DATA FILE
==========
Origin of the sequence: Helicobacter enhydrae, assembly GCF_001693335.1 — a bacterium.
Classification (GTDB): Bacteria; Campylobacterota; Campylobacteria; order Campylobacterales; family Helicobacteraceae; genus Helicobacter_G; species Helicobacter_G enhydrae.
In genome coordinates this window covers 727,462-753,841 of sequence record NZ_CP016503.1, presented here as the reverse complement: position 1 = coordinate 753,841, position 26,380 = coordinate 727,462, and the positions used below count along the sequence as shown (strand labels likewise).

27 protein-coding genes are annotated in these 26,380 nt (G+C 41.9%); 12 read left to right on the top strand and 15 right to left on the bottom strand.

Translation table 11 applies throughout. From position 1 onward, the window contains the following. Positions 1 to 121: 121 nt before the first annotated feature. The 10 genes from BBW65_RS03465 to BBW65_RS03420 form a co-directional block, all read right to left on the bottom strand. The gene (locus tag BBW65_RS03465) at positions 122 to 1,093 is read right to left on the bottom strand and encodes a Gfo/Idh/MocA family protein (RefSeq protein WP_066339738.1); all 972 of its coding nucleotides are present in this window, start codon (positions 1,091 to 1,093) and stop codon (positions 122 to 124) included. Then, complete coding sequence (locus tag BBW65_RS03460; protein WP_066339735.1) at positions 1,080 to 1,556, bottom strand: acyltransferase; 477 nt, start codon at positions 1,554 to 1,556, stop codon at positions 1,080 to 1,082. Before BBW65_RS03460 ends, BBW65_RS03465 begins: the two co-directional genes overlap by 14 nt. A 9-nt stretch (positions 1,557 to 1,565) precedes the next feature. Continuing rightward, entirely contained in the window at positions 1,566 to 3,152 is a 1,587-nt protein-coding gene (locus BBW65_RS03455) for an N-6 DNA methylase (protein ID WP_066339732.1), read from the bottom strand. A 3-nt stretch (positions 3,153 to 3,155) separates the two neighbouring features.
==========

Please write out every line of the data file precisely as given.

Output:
Origin of the sequence: Helicobacter enhydrae, assembly GCF_001693335.1 — a bacterium.
Classification (GTDB): Bacteria; Campylobacterota; Campylobacteria; order Campylobacterales; family Helicobacteraceae; genus Helicobacter_G; species Helicobacter_G enhydrae.
In genome coordinates this window covers 727,462-753,841 of sequence record NZ_CP016503.1, presented here as the reverse complement: position 1 = coordinate 753,841, position 26,380 = coordinate 727,462, and the positions used below count along the sequence as shown (strand labels likewise).

27 protein-coding genes are annotated in these 26,380 nt (G+C 41.9%); 12 read left to right on the top strand and 15 right to left on the bottom strand.

Translation table 11 applies throughout. From position 1 onward, the window contains the following. Positions 1 to 121: 121 nt before the first annotated feature. The 10 genes from BBW65_RS03465 to BBW65_RS03420 form a co-directional block, all read right to left on the bottom strand. The gene (locus tag BBW65_RS03465) at positions 122 to 1,093 is read right to left on the bottom strand and encodes a Gfo/Idh/MocA family protein (RefSeq protein WP_066339738.1); all 972 of its coding nucleotides are present in this window, start codon (positions 1,091 to 1,093) and stop codon (positions 122 to 124) included. Then, complete coding sequence (locus tag BBW65_RS03460; protein WP_066339735.1) at positions 1,080 to 1,556, bottom strand: acyltransferase; 477 nt, start codon at positions 1,554 to 1,556, stop codon at positions 1,080 to 1,082. Before BBW65_RS03460 ends, BBW65_RS03465 begins: the two co-directional genes overlap by 14 nt. A 9-nt stretch (positions 1,557 to 1,565) precedes the next feature. Continuing rightward, entirely contained in the window at positions 1,566 to 3,152 is a 1,587-nt protein-coding gene (locus BBW65_RS03455) for an N-6 DNA methylase (protein ID WP_066339732.1), read from the bottom strand. A 3-nt stretch (positions 3,153 to 3,155) separates the two neighbouring features.